UX = User Experience
UX is an acronym used often related to software product design. User experience (UX) is the way a person feels about using a product, system or service. User experience highlights the experiential, affective, meaningful and valuable aspects of human-computer interaction and product ownership, but it also includes a person’s perceptions of the practical aspects such as utility, ease of use and efficiency of the system. User experience is subjective in nature, because it is about an individual’s feelings and thoughts about the system. User experience is dynamic, because it changes over time as the circumstances change.- Wikipedia
User Experience as a profession in Software industry consist of many roles. Some are -
Usability Engineer or Analyst,
Interaction Designer / Product Designer,
Graphic / Visual Designer,
User Researcher / Ethnographer / Social Scientist,
UX Designer / UX Architect / Chief Design Officer
Primary UX Roles and Competencies
What is Usability ?
Usability is a measure of how easy your system is for users. Its a combination of many different principles like -
a) Learnability -
How quickly can a novice start using the product?
How quickly can a novice become an advanced beginner and an advanced beginner become a Competent performer?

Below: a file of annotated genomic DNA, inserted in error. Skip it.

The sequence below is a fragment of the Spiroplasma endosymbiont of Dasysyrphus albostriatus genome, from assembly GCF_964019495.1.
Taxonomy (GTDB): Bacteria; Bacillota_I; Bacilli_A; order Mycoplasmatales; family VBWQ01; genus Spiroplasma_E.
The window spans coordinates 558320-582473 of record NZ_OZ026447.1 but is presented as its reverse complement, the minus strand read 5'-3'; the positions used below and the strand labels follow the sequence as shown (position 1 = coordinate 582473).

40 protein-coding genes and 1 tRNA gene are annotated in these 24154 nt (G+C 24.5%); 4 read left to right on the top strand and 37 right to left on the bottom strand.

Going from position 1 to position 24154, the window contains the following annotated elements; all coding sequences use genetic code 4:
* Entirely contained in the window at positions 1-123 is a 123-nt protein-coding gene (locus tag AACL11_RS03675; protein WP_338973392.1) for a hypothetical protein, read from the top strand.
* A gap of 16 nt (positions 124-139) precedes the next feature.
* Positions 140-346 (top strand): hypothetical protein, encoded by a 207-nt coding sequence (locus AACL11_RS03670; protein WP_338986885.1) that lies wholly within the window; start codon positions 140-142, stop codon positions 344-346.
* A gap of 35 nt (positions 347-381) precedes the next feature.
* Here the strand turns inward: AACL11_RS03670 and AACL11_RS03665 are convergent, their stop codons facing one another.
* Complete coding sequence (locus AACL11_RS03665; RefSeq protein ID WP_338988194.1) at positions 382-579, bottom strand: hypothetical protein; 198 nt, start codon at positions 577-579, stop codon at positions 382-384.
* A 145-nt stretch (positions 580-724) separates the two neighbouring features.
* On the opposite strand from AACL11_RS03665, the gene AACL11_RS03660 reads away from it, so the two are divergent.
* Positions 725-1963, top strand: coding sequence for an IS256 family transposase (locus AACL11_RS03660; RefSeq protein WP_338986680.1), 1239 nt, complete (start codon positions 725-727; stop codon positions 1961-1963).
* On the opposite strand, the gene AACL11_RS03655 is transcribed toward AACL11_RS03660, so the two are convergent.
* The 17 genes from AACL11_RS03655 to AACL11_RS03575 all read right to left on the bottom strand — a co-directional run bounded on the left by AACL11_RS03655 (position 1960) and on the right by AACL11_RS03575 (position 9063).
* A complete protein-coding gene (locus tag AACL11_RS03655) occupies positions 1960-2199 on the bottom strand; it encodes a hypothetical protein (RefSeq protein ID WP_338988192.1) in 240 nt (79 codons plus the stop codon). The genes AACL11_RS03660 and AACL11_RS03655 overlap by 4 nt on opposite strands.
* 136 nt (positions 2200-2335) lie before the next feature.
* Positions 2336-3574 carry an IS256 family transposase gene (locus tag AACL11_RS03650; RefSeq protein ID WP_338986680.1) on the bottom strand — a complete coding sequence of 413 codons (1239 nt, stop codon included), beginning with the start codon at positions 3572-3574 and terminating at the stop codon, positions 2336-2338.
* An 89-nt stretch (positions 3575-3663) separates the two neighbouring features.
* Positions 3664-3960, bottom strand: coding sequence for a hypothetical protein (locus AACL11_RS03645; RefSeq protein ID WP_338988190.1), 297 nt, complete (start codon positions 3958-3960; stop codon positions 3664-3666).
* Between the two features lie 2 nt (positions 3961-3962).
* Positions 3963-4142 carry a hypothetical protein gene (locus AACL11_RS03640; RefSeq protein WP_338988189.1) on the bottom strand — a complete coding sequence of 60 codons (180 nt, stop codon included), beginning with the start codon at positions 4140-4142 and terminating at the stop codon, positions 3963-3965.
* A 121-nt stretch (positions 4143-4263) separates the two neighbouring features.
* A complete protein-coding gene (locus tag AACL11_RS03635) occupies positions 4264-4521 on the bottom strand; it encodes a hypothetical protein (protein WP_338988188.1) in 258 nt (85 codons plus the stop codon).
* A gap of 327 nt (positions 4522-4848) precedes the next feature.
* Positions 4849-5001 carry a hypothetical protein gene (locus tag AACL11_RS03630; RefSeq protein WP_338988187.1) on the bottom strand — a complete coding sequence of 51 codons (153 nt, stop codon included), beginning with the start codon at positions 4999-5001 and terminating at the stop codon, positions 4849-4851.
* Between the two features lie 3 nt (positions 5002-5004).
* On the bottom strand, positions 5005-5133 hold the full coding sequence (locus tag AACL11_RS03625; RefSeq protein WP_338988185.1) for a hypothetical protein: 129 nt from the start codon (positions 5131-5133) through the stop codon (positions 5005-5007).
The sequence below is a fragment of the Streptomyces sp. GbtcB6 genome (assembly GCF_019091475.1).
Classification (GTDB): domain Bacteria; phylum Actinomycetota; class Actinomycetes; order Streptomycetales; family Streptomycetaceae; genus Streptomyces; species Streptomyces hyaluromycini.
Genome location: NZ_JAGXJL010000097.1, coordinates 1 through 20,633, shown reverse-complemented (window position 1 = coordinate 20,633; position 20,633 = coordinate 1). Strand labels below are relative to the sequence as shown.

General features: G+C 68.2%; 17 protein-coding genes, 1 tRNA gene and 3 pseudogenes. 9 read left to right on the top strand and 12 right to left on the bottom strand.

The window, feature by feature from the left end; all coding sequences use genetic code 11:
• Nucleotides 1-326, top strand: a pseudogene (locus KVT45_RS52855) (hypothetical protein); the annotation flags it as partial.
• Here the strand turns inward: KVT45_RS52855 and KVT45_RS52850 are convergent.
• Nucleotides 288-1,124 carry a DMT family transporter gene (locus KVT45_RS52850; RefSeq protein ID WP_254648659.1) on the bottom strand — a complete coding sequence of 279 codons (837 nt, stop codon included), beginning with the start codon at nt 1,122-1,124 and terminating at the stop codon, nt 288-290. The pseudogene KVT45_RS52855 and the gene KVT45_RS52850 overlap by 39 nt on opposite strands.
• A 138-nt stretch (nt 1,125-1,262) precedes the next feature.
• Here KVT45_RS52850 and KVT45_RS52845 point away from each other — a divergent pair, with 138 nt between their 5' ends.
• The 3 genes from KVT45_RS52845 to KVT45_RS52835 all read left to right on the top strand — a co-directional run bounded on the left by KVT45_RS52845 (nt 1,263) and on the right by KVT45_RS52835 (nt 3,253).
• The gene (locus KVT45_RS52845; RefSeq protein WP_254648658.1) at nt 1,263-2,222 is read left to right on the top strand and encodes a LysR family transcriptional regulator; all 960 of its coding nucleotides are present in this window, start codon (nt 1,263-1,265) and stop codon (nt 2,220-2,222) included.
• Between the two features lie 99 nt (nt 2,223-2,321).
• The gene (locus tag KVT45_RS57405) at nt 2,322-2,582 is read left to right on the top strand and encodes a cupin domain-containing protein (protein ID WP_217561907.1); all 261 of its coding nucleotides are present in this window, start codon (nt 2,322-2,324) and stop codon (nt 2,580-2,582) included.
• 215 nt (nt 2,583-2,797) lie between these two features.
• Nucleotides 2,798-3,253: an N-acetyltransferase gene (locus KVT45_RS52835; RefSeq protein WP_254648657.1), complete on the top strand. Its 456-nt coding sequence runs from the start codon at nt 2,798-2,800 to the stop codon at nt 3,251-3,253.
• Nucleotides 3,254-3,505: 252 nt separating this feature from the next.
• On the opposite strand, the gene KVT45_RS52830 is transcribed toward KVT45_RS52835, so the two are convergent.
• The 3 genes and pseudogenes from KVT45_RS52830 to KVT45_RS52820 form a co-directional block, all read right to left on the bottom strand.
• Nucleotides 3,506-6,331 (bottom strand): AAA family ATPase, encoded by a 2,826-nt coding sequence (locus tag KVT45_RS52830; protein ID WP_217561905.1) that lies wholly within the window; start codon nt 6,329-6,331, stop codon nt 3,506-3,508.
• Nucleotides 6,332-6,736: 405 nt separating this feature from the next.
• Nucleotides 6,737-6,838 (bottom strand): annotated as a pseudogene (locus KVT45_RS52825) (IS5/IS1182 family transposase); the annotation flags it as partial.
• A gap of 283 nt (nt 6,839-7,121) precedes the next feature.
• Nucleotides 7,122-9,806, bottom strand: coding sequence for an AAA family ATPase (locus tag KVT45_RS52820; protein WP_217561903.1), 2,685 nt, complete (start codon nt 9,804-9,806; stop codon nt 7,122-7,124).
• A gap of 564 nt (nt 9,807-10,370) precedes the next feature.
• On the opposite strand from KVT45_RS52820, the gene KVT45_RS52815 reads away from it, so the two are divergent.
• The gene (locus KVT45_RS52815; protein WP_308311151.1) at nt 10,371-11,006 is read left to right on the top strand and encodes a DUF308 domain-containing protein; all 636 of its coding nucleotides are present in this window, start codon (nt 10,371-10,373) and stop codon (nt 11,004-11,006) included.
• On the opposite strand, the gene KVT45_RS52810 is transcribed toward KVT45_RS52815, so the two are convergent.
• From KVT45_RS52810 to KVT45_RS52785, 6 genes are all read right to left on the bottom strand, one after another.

How much of training and practice is necessary to become a user at a given stage?
How many novice users and advanced beginners explore the software to become more efficient / …advanced in stages?
b) Ease of Use -
How easy is it to use the product for users at a given stage?
How many users in different stages can use the product, and to what level?
How many tasks do users at a given stage need to do that they need not or should not do?
How much information do the users need to provide that the computer already has or should have?
How easy is it for a group of users to work together?
c) Error – Free Use -
How many and what kind of errors (catastrophic, major and minor) are made by users at different stages to carry out benchmark tasks?
How many errors do users make repeatedly?
How many times do users do different things than what they intended because they misunderstood?
How long does it take for the users to identify the error condition?
How many users can identify the method of recovering from errors?
How forgiving is the interface? What percentage of errors can users recover from?
How much time does it take for users to recover from errors?
d) Speed of Use -
How long does it take for the user at a given stage to carry out a benchmark set of tasks?
How long does it take for users to recover from errors?
e) Retention over Time –
How much of the interface can a user at given stage recall after predetermined gaps (hours, days, …months, years)?
With how much effort and time can a user at a given stage relearn what he has forgotten?
f) Subjective Satisfaction –
How much did the users like the software?
For users at given stages, how does it compare over competition (including doing things manually)?
What kind of experience does the product give to its users?